Coal price spike will be fleeting, analysts say
In the absence of any substantial supply-side reform of the industry, Chinese price rise is only temporary as declining demand inevitable
The recent spike in Chinese coal prices will be temporary, and more effective supply-side reforms are urgently needed right across the sector, according to analysts.
The domestic price of coal climbed 4 per cent in June, following the government’s move in May to lower annual operating days at mines from 330 to 276 days, resulting in a cut in inventories.
“We believe this is not supply-side reform,” analysts at global investment bank Jefferies said in a report.
“The policy indiscriminately handicaps all producers, to provide life support for zombie mines.”
They added that real supply-side reform for the sector should see uneconomic mines starved of cash, forcing their closure.
Another report from Deutsche Bank analyst James Kan, suggests that stricter control measures by the authorities in the country’s three major coal-producing provinces — Shanxi, Inner Mongolia autonomous region, and Shaanxi, which hold a combined 60 per cent market share — had cut production by more than 20 per cent.
Kan said the normal summer demand for coal had started to pick up, just at a time when production remains constrained and supply levels are around a fifth lower.
He now expects the price of Qinhuangdao (QHD) 5,500 kcal coal to reach 450 yuan per tonne over the summer, six months earlier than his original expectation of hitting that level.
He predicts the price of QHD 5,500 could even surge to 480 to 500 yuan per tonne in the last quarter of the year, the peak season for such thermal coal.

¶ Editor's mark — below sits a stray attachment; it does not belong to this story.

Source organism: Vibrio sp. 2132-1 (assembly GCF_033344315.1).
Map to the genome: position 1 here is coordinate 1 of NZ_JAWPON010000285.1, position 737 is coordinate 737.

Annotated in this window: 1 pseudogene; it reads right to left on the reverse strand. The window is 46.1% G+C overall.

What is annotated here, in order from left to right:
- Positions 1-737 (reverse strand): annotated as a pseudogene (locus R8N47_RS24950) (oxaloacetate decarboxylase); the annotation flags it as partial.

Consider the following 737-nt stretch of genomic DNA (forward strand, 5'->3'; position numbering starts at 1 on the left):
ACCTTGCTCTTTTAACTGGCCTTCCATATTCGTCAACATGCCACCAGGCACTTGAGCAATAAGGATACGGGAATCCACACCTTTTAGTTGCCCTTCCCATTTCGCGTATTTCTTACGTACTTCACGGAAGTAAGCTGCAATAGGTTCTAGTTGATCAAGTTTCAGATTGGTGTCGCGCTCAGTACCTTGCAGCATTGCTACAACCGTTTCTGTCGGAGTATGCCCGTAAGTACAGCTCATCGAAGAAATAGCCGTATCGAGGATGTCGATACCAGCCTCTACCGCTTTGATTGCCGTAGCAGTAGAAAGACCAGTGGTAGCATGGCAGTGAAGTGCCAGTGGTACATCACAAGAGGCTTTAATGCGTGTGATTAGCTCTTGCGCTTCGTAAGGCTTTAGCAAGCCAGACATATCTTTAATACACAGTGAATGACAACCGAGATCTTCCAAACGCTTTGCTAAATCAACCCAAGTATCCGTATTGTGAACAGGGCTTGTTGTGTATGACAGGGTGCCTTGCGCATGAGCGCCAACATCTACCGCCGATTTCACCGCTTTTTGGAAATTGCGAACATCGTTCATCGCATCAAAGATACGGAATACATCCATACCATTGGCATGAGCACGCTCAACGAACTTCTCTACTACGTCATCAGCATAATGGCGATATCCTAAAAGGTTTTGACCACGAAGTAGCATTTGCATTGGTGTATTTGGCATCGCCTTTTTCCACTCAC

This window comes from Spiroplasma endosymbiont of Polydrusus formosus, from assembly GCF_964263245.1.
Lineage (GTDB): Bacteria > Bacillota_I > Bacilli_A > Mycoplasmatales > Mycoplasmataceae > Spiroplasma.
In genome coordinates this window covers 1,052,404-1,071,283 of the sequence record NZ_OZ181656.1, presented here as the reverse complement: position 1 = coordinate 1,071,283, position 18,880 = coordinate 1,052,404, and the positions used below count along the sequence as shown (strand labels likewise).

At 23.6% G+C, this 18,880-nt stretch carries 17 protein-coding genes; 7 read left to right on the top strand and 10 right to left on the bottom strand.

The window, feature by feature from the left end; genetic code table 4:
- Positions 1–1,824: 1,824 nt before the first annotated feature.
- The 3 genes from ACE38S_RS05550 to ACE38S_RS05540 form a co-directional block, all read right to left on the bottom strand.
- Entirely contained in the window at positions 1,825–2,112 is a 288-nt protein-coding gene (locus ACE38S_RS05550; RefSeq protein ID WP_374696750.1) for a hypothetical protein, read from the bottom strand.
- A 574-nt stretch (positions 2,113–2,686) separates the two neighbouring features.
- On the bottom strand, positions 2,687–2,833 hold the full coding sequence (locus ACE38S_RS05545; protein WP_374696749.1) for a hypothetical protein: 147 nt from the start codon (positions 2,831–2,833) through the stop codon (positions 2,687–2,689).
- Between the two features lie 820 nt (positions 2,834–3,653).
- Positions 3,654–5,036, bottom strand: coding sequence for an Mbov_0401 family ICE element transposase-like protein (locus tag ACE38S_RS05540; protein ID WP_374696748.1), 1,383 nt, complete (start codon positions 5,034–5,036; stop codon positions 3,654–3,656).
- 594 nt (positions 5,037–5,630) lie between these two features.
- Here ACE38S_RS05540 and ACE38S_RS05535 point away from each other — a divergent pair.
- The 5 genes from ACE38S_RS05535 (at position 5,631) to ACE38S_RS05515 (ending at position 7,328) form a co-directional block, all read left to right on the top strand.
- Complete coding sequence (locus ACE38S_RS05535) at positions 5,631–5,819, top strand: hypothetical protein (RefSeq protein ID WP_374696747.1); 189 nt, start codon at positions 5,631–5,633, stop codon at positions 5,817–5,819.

In view of the short-term price surge, Deutsche Bank upgraded shares in China Shenhua Energy Company from “hold” to “buy” late last month, expecting its price to rise to HK$15.9.
It also upgraded China Coal from “sell” to “hold”, with a target price of HK$4.3, on the assumption QHD’s price could hit 500 yuan per tonne.
Shenhua shares closed at HK$14.06 on Tuesday after rising 25 per cent since mid May, and China Coal Energy Company shares closed at HK$4.05, up 38 per cent in the past month and a half.
Kan said the 276-day policy, however, may only shift the balance between supply and demand short term in the absence of any meaningful supply-side reform, creating effectively a fleeting coal price spike.
“In the coming two quarters, government officials might be encouraged by the near-term upward trend in the coal price, and stick to their strict policy execution,” he said.
“We believe once the coal price gets close to 500 yuan per tonne, the incentive for coal producers to influence, and the potential for the government to loosen, the policy will be much higher,” Kan said, adding he expects coal to fall back in price to 380 yuan per tonne if policy measures are loosened.
Jefferies also believes that coal shares will rally short term as prices inch up, but added in its note that the market will figure out the production restrictions are temporary, and that declining demand is inevitable.
It said permanently restricting production was entirely the opposite of lasting supply-side reform as it eternally subsidises high cost producers.
Coal producers will not meaningfully benefit, it said, from incremental increases in prices as they substantially cut production.
It called the 276-day policy, a managed unwinding being made to reduce systemic financial risks from long-standing liabilities.
According to recent mainland reports, Shanxi province has now requested debt relief from banks for its seven largest coal producers, with debt levels nearly matching the province’s total gross domestic product.
“Price support from production restrictions is only justified if it is temporary,” said Jefferies in the note, “and they need to be lifted after bad debts are restructured, written off or unwound.”